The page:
How should we
think about food? According to new Metcalf Foundation reports edited by
Philippa Campsie, we need to think and act very differently
about how we grow, process, distribute and consume our food. Improved
access to healthy and abundant locally-produced food is a worthy goal
shared by the City of Toronto’s Board of Health, which just adopted “Cultivating
Food Connections: Toward a Healthy and Sustainable Food System for
Toronto” – 29 initiatives that promise to create a culture of “food
systems thinking” within the municipal bureaucracy, linked to the many
players who comprise the urban food supply chain. Dr.McKeown
championed this process.
So with all this positive thinking,
why should food be seen as an issue in the lead-up to Ontario’s
municipal elections in October? One part of the answer can be found in a
report to be issued by the Martin Prosperity Institute (MPI). Kevin
Stolarick will address the plight of low-income Toronto residents
living in areas devoid of quality food stores known as “food deserts.”
The MPI report echoes findings raised earlier in this election series by
Professor David Hulchanski (Toronto Divided? Polarizing
Trends that Could Split the City Apart).
Through its trend-setting Toronto
Food Policy Council (TFPC), Toronto’s efforts to promote food security
have won respect internationally. Over a 20 year period, using the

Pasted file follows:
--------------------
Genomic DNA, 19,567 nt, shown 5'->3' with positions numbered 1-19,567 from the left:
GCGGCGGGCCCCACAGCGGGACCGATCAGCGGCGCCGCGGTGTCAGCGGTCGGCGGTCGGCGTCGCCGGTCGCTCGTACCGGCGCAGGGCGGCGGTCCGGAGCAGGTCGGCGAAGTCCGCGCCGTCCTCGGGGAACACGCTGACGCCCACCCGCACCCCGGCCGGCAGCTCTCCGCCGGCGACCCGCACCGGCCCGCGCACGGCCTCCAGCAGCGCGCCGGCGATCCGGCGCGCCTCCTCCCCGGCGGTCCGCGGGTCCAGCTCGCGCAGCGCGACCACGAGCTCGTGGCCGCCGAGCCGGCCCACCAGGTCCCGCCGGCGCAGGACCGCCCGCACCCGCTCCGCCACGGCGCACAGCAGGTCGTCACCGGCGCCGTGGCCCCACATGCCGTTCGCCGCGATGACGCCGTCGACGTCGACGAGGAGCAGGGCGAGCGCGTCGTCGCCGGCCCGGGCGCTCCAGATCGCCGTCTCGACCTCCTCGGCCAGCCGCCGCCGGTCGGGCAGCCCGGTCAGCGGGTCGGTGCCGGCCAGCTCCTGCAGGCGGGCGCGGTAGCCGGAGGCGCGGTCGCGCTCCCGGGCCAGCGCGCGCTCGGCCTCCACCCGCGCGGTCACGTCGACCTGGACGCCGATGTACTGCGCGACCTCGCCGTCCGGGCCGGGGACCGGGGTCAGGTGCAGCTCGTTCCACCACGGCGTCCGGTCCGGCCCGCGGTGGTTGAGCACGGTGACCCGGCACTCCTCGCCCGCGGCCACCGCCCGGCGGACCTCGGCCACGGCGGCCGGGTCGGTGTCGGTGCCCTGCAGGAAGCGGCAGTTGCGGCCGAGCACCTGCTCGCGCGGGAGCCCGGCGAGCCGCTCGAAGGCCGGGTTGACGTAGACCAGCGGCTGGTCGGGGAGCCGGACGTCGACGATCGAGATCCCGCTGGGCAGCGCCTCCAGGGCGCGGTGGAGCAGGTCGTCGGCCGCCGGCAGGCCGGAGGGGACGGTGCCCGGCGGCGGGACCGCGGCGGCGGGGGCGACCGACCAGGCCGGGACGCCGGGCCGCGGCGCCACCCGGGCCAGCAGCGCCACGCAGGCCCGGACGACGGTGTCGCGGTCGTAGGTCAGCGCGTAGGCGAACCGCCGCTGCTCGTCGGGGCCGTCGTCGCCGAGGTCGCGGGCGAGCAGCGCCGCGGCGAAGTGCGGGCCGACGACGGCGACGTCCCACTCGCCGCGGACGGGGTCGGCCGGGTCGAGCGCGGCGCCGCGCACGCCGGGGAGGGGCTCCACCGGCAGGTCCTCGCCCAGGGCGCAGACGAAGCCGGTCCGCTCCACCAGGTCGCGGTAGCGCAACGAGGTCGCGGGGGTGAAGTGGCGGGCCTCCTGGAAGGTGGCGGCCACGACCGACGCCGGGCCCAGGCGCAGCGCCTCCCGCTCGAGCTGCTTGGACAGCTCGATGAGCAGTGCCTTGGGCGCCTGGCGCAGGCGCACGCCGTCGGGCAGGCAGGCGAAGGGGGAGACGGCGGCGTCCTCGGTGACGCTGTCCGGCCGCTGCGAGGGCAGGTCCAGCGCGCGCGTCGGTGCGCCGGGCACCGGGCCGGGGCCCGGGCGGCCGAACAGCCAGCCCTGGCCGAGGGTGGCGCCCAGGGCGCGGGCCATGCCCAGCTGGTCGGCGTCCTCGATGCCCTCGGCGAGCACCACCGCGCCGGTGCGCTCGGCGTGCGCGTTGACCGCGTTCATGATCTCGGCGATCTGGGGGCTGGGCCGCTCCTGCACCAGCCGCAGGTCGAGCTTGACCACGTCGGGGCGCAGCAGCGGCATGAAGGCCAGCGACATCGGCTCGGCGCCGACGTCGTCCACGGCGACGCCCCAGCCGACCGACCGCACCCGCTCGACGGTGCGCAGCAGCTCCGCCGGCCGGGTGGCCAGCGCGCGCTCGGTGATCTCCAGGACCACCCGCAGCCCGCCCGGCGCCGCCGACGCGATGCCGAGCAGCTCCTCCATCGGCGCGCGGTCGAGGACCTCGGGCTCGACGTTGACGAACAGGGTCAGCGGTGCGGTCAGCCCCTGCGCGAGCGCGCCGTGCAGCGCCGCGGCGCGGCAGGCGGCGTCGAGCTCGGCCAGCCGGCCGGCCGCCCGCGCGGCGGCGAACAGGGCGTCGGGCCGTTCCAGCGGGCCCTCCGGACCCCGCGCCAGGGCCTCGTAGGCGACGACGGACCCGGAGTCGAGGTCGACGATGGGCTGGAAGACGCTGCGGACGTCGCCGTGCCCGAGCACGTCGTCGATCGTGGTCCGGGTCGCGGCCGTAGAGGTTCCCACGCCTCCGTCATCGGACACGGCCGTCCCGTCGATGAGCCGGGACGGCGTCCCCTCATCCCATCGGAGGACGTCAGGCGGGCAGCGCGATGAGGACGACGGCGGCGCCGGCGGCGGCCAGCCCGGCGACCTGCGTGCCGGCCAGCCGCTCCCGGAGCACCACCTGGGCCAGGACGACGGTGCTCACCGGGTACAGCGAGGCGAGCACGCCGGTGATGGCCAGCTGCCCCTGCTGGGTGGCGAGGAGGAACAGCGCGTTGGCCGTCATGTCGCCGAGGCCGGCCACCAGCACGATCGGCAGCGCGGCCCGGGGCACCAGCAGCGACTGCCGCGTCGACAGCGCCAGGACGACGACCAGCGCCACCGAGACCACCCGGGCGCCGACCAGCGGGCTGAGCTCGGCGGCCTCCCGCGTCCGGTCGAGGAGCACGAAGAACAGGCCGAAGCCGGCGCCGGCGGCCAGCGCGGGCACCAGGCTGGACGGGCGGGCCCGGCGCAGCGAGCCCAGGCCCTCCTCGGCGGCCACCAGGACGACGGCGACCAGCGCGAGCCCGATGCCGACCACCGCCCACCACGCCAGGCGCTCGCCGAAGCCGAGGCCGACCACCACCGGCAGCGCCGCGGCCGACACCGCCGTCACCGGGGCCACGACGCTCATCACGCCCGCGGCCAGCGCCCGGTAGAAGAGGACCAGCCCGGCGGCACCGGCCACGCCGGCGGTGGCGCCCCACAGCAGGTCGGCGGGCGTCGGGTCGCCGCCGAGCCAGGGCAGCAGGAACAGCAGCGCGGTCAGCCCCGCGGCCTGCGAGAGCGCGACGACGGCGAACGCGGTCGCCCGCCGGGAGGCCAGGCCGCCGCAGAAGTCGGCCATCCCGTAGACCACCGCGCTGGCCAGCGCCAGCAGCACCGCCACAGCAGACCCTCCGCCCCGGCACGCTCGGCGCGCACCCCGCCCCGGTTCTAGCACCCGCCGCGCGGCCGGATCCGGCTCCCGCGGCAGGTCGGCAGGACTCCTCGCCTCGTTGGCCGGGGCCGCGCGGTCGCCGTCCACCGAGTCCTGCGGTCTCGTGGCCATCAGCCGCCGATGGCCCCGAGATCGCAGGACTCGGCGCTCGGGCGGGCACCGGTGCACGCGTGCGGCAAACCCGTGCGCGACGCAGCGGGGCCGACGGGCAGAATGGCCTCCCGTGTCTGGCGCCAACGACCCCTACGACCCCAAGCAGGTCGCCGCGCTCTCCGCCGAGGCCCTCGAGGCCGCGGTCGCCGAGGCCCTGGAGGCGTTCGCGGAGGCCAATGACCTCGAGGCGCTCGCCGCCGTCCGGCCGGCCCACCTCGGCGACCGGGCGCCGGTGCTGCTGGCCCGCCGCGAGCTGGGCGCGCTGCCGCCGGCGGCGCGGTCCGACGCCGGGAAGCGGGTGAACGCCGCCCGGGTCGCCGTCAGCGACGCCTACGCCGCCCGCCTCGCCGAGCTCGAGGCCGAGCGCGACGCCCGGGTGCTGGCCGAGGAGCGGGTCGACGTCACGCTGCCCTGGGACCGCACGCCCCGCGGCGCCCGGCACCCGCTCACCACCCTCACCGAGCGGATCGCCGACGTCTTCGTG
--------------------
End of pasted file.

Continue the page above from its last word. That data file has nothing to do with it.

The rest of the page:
unique convening powers of food, the TFPC has brought together a diverse
range of stakeholders from across Toronto, the Greater Golden
Horseshoe, Canada and beyond. The TFPC has supported initiatives to
bolster food security in places such asScadding Court. Alina
Chatterjee will explain their strategy of developing community
gardens and other innovations.
The TFPC’s recently retired
coordinator, Wayne Roberts, has also been vocal about the
opportunity to realign the vested interests engaged within the food
system. He will discuss moving from the “old” food system to the “new” –
blending the best of both in a series of innovative new partnerships.
Join us at Metro Hall on the 15th to add your thoughts on how
and why food fits in the election agenda.
Special Highlight! The publishers of "The Edible
City: Toronto's Food from Farm to Fork" will be on hand to showcase
this book of essays which explores the role of food in shaping the
character of a metropolis.